The Social Environment and Health: A Discussion of the Epidemiologic Literature

The Social Environment and Health: A Discussion of the Epidemiologic Literature ▪ Abstract The environment can be thought of in terms of physical and social dimensions. The social environment includes the groups to which we belong, the neighborhoods in which we live, the organization of our workplaces, and the policies we create to order our lives. There have been recent reports in the literature that the social environment is associated with disease and mortality risks, independent of individual risk factors. These findings suggest that the social environment influences disease pathways. Yet much remains to be learned about the social environment, including how to understand, define, and measure it. The research that needs to be done could benefit from a long tradition in sociology and sociological research that has examined the urban environment, social areas, social disorganization, and social control. We summarize this sociological literature and discuss its relevance to epidemiologic research. http://www.deepdyve.com/assets/images/DeepDyve-Logo-lg.png Annual Review of Public Health Annual Reviews

The Social Environment and Health: A Discussion of the Epidemiologic Literature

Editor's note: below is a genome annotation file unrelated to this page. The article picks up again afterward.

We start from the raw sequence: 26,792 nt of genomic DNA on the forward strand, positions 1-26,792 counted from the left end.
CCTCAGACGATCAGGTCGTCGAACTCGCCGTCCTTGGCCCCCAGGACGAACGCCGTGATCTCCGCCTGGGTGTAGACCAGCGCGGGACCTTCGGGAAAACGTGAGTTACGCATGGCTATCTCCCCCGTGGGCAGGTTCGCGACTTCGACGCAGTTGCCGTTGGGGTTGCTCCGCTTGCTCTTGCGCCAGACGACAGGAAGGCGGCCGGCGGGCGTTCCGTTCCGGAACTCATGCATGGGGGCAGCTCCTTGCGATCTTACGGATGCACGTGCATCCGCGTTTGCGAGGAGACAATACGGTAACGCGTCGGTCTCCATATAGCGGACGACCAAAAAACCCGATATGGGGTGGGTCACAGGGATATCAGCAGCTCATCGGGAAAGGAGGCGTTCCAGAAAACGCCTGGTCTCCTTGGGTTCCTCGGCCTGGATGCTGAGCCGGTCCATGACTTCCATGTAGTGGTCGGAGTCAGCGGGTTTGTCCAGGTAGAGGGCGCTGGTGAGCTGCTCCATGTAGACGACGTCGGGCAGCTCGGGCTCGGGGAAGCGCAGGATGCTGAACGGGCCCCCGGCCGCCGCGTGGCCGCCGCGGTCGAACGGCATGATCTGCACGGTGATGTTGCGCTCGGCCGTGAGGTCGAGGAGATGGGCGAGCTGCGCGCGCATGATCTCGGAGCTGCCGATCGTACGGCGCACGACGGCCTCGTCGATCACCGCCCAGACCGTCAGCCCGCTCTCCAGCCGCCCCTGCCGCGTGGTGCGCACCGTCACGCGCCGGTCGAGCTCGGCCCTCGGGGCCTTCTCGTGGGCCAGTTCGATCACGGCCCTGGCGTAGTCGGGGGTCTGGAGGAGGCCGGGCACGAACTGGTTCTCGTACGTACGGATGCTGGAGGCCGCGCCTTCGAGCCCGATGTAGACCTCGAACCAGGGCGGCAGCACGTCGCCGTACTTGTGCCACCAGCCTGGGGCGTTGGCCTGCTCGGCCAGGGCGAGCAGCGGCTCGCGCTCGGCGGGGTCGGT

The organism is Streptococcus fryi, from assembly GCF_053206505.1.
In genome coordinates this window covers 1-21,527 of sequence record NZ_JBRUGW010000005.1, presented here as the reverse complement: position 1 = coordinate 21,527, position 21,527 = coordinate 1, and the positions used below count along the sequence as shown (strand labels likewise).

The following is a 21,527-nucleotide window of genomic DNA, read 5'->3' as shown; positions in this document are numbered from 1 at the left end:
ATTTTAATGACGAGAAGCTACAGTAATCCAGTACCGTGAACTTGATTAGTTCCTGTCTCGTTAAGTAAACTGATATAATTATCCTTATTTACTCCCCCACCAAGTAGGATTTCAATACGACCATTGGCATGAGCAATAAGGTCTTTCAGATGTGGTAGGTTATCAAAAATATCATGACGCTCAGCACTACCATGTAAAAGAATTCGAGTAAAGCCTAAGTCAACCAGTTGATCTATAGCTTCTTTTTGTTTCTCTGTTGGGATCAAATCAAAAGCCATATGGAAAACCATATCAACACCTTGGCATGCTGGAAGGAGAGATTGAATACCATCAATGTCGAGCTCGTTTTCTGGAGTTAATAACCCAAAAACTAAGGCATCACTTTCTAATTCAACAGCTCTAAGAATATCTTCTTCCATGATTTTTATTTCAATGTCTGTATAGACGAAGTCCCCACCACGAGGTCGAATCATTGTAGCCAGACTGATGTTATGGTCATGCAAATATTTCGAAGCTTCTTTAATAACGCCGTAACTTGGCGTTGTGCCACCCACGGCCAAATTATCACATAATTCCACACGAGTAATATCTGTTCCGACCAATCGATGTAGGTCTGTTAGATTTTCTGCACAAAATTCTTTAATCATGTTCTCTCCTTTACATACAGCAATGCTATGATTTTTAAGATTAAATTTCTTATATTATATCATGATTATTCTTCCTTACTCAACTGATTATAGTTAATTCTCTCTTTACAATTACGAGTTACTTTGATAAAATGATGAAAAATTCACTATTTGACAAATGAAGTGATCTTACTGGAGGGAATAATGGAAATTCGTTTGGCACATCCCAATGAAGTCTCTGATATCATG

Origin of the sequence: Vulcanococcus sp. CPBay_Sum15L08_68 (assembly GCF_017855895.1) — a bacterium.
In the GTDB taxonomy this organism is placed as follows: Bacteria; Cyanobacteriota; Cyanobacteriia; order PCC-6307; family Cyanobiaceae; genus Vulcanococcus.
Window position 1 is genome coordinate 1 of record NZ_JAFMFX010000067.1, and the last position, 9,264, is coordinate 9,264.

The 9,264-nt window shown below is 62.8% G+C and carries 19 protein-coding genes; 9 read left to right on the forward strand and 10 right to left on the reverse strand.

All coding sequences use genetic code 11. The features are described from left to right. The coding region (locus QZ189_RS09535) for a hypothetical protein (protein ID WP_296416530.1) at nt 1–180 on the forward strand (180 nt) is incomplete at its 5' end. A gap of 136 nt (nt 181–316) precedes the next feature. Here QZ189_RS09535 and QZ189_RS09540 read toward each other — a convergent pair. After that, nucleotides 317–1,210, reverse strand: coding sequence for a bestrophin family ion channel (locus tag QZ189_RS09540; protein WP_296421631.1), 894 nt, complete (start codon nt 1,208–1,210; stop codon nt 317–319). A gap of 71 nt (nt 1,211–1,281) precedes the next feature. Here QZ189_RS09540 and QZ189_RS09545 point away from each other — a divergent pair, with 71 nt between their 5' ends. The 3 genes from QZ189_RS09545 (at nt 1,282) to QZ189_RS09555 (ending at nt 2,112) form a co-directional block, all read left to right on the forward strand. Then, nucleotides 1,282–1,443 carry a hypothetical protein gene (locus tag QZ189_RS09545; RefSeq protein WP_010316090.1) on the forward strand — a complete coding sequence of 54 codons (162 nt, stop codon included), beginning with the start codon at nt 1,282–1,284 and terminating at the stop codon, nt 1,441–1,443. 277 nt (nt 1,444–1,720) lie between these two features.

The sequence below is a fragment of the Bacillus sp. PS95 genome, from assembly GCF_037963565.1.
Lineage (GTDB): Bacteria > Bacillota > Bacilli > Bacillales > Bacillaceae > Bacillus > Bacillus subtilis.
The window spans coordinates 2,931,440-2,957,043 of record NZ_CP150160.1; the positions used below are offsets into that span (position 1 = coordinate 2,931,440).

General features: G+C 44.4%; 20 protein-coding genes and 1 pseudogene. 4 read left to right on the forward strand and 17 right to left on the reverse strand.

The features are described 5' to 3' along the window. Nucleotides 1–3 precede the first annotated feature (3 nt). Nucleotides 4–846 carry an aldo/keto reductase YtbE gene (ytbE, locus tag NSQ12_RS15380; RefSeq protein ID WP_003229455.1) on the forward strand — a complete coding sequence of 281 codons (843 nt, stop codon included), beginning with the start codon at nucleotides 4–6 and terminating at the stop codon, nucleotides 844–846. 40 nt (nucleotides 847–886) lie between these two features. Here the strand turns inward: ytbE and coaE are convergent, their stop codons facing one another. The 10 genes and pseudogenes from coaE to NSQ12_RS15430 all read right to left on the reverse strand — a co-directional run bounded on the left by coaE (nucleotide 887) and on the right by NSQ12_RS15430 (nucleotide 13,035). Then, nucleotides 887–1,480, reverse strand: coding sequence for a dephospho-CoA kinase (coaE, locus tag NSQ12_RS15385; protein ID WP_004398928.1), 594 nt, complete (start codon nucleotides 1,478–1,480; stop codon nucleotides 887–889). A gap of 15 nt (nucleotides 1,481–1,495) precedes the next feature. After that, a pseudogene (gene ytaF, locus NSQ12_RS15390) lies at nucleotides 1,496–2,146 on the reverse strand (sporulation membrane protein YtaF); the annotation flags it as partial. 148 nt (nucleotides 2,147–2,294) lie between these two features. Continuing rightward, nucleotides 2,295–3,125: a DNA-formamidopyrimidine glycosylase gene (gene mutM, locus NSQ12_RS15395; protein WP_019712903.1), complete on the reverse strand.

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Publisher
Annual Reviews
Copyright
Copyright © 1999 by Annual Reviews. All rights reserved
Subject
Review Articles
ISSN
0163-7525
eISSN
1545-2093
D.O.I.
10.1146/annurev.publhealth.20.1.287
Publisher site
See Article on Publisher Site

Abstract

▪ Abstract The environment can be thought of in terms of physical and social dimensions. The social environment includes the groups to which we belong, the neighborhoods in which we live, the organization of our workplaces, and the policies we create to order our lives. There have been recent reports in the literature that the social environment is associated with disease and mortality risks, independent of individual risk factors. These findings suggest that the social environment influences disease pathways. Yet much remains to be learned about the social environment, including how to understand, define, and measure it. The research that needs to be done could benefit from a long tradition in sociology and sociological research that has examined the urban environment, social areas, social disorganization, and social control. We summarize this sociological literature and discuss its relevance to epidemiologic research.

Journal

Annual Review of Public HealthAnnual Reviews

Published: May 1, 1999

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